Dozens killed in Afghanistan as Taliban begins 'spring offensive'

Car-bomb attack and gun battle injure hundreds of people in a crowded area of Kabul

Afghan soldier
An Afghan soldier takes aim at the site of a car bomb attack in Kabul 
(Image credit: Shai Marai/AFP/Getty Images)

Dozens of people have been killed and hundreds more injured in a coordinated Taliban attack in the centre of the Afghan capital Kabul.

The car bomb and gun attack occurred near key ministries and government offices, and marks the beginning of the militant group's annual "spring offensive".

What happened?

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A suicide bomber detonated a car bomb laden with explosives outside a compound used by the country's secret service during the morning rush hour.

A gun battle between insurgents and police officers and military personnel followed, killing at least 28 people and injuring more than 300, the vast majority of them civilians. It is unclear how many attackers were involved, but government sources said at least two militants were shot dead.

Gol Rabi Stanikzai, a police commander who was at the scene at the time, told The Guardian: "First it felt like an earthquake and then came the powerful sound of the explosion."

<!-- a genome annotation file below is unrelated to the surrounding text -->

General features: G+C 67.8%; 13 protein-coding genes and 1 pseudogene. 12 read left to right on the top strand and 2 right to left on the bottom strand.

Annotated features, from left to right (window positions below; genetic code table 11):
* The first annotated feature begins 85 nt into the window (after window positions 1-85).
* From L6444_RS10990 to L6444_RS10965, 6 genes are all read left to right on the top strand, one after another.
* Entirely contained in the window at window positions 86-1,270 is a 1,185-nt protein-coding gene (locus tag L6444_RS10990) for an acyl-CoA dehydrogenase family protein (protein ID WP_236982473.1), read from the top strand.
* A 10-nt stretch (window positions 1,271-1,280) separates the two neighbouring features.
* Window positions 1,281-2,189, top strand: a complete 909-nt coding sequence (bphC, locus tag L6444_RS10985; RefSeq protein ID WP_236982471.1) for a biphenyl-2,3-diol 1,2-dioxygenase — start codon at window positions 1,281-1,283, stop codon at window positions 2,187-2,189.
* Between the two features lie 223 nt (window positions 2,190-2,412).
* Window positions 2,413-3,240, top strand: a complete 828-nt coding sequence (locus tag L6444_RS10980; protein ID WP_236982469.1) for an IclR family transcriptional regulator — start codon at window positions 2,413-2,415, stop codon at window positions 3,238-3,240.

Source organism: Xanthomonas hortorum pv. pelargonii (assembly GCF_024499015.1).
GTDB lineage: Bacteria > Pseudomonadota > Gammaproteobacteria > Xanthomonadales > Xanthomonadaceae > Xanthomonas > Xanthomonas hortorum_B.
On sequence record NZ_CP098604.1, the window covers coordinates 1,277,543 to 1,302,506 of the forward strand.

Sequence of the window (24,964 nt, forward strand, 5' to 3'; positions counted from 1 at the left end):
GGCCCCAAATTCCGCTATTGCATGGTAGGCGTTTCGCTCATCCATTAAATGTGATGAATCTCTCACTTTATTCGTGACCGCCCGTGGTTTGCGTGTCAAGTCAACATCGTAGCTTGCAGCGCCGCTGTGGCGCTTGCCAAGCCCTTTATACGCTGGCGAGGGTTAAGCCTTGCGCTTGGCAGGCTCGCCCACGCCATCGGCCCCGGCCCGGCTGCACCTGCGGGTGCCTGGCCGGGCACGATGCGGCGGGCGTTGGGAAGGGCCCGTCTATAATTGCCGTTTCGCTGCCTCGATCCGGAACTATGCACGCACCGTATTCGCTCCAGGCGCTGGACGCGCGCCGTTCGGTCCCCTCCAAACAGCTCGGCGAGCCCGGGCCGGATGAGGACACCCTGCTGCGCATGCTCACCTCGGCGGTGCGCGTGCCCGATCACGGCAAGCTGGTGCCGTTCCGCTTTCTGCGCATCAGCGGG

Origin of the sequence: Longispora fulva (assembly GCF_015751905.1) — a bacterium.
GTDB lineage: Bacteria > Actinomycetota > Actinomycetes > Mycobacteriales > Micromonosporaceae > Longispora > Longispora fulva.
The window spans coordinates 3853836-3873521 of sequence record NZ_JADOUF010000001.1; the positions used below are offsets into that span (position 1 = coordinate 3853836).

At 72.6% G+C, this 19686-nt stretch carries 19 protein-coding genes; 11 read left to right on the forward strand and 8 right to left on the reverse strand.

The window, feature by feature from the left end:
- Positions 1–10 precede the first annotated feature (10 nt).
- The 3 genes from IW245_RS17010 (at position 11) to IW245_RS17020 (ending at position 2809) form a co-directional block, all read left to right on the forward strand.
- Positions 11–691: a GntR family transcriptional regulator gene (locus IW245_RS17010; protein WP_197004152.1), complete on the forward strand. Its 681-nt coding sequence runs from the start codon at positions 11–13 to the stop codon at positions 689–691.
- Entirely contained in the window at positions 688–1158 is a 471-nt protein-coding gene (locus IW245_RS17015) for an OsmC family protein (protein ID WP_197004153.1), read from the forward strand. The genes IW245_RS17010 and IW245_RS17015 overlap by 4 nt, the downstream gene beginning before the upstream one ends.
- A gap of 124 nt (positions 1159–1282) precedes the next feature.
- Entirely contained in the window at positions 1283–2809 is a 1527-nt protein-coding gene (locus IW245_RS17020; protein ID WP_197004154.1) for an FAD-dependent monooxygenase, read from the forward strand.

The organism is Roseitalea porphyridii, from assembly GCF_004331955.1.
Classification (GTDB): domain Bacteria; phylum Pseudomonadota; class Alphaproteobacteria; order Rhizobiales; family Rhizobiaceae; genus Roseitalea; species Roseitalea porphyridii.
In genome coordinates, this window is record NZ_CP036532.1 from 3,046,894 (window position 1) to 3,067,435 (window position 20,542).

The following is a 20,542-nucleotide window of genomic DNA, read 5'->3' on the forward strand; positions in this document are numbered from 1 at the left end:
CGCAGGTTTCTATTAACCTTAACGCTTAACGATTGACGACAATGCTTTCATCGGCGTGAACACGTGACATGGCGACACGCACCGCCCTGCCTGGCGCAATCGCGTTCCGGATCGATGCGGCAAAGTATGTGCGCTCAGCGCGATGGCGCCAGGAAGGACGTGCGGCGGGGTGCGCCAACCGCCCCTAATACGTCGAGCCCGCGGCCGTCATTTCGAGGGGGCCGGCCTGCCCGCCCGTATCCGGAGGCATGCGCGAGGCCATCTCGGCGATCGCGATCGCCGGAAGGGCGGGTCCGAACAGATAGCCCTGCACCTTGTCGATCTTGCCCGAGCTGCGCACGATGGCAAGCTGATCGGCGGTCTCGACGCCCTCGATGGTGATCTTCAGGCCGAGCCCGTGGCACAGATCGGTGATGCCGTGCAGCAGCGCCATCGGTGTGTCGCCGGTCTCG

What is the spring offensive?

Last week, the Taliban announced the beginning of its spring offensive, vowing to step up attacks across the country in an attempt to drive the Western-backed government from power.

"Jihad against the aggressive and usurping infidel army is a holy obligation upon our necks and our only recourse for re-establishing an Islamic system and regaining our independence," the group said.

"The seasons have long shaped violence in Afghanistan, with fighting easing off in the winter, when mountain passes get snowed in, and picking up again in the spring and summer," says Reuters.

But Waheed Massoud, from the BBC's Afghan Service, says the Taliban's so-called spring offensive is simply part of a propaganda war. "The group fights all year round and so do the Afghan security forces," he says. "It is the story of the past 37 years."

The latest attack comes as the Afghan government and its international allies continue to push for peace talks, but many observers warn the insurgents are stronger than at any point since 2001.

"It has been buoyed by a flood of foreign fighters joining its ranks, and now controls sizeable parts of Afghanistan," says the BBC.

President Ashraf Ghani remained defiant, condemning today's attacks "in the strongest terms".

"Such cowardly terrorist attacks will not weaken the will and determination of Afghan security forces to fight against terrorism," he added.

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